A study of a Highland shipwreck has played a part in a new virtual reality experience of 360-year-old sunken smugglers’ boat.
The wreck at Drumbeg in Sutherland was one of the first in the world to be recorded using 3D photogrammetry.
The technique was further developed and applied to the new digital reconstruction of a wreck in Iceland.
Now Australian archaeologists have used the technology to create a three-minute virtual “dive” of the wreck.
The Icelandic wreck is the Melckmeyt, a Dutch merchant ship of a type known as a flute.
It was wrecked off a remote island in 1659 while being used in an illegal trade of Icelandic goods during a war between Denmark and Sweden.
Archaeologists at Australia’s Flinders University have created a three minute virtual dive of the Melckmeyt. It can be viewed using a virtual reality headset.
John McCarthy, one of the Australian archaeologists, helped to lead the work on the Drumbeg site in 2012 and the new project.
Flute ships dominated European trade in the 17th Century, but Mr McCarthy said “very few” wrecks have been found.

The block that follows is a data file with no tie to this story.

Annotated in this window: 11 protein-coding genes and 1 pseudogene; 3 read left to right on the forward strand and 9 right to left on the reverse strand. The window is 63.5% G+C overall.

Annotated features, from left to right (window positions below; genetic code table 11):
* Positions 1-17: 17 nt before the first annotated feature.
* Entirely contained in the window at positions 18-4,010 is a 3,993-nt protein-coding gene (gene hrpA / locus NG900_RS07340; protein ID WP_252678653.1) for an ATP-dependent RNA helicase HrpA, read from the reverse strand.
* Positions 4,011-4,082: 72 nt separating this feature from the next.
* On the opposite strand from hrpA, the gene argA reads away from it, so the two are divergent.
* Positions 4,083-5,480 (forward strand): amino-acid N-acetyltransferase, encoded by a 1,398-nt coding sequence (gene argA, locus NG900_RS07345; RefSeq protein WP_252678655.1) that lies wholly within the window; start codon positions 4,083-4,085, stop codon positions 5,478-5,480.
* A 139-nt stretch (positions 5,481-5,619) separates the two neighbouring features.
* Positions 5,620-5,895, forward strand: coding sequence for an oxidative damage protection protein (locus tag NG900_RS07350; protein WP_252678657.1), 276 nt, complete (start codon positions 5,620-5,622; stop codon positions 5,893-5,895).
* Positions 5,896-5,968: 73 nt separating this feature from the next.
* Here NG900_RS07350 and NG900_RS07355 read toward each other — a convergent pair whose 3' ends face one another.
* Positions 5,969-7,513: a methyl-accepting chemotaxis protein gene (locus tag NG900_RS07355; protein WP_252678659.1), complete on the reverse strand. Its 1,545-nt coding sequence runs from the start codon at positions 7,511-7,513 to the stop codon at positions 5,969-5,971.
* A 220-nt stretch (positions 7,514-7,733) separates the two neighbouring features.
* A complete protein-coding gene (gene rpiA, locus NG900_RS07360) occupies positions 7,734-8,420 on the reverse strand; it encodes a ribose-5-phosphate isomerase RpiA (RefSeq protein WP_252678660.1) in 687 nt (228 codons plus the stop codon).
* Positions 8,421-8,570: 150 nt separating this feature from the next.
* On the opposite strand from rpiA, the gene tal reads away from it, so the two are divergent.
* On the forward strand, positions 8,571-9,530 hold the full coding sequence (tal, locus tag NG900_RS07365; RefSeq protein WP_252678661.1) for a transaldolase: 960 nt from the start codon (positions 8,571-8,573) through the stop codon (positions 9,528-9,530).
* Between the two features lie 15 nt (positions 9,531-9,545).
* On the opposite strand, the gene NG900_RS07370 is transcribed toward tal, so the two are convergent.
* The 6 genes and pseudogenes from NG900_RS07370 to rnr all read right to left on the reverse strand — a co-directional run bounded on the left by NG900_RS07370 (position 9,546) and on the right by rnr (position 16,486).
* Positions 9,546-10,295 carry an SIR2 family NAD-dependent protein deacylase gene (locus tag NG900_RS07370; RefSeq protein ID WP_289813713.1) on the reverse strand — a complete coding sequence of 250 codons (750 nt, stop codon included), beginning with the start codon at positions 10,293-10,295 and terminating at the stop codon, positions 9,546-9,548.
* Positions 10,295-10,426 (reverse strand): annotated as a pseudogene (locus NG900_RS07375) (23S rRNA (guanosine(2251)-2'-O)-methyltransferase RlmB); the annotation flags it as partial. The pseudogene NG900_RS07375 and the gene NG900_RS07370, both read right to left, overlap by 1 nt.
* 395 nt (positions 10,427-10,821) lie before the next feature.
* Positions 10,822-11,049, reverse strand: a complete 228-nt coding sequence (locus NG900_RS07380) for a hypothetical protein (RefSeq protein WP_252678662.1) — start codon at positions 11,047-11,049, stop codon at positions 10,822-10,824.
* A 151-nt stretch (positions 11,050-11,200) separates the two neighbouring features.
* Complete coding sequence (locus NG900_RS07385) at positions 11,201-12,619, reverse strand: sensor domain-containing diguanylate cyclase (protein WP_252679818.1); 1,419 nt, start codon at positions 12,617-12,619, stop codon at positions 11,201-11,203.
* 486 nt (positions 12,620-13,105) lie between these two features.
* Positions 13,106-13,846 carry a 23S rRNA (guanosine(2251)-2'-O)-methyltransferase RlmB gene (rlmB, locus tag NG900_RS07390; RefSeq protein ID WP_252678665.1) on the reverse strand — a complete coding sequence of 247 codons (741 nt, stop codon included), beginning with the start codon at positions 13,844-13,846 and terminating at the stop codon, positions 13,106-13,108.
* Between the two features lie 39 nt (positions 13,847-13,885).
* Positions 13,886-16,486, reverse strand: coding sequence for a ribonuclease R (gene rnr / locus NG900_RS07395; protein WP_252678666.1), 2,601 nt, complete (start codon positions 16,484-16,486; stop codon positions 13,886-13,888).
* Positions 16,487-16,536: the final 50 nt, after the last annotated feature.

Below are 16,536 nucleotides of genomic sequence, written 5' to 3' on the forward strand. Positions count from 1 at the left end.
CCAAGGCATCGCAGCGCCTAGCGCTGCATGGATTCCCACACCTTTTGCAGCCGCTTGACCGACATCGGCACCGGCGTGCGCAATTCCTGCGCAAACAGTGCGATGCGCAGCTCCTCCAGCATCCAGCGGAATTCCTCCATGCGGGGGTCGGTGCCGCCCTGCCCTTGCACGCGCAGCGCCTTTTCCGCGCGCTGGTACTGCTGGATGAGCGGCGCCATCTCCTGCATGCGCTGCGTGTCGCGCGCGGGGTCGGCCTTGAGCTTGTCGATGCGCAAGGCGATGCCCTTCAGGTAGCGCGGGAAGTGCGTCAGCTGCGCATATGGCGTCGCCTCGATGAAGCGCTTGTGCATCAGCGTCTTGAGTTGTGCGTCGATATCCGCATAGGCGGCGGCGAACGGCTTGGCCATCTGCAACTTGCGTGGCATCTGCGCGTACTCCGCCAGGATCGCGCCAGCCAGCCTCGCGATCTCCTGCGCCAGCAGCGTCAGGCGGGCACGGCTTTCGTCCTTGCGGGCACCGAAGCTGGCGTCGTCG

The two closest known wrecks to the Melckmeyt are both in Scotland – the Lastdrager which was found in Shetland in the 1970s and the Drumbeg wreck, which was first surveyed in 2012.
Mr McCarthy said: “There is still a question mark over the identity of the Drumbeg wreck but it is suspected to have been a 17th Century Dutch flute called the Crowned Raven, lost in a winter storm of 1691.”
The wreck lies at a depth of 12m (39ft) in Sutherland’s Eddrachillis Bay and consists of three cannon, two anchors and partial remains of the hull.
The cannon are heavily encrusted and colonised by small red seaweeds.
Local scallop divers Ewen Mackay and Michael Errington discovered the wreck in the 1990s.
WA Coastal and Marine, an educational charity, was also involved in the 2012 survey. The study was carried out on behalf of Historic Scotland, now Historic Environment Scotland.
Mr McCarthy said: “The Drumbeg wreck was one of the earliest shipwreck sites to be recorded using 3D photogrammetry, helping to develop the techniques that I have applied to the wreck reconstruction in Iceland.”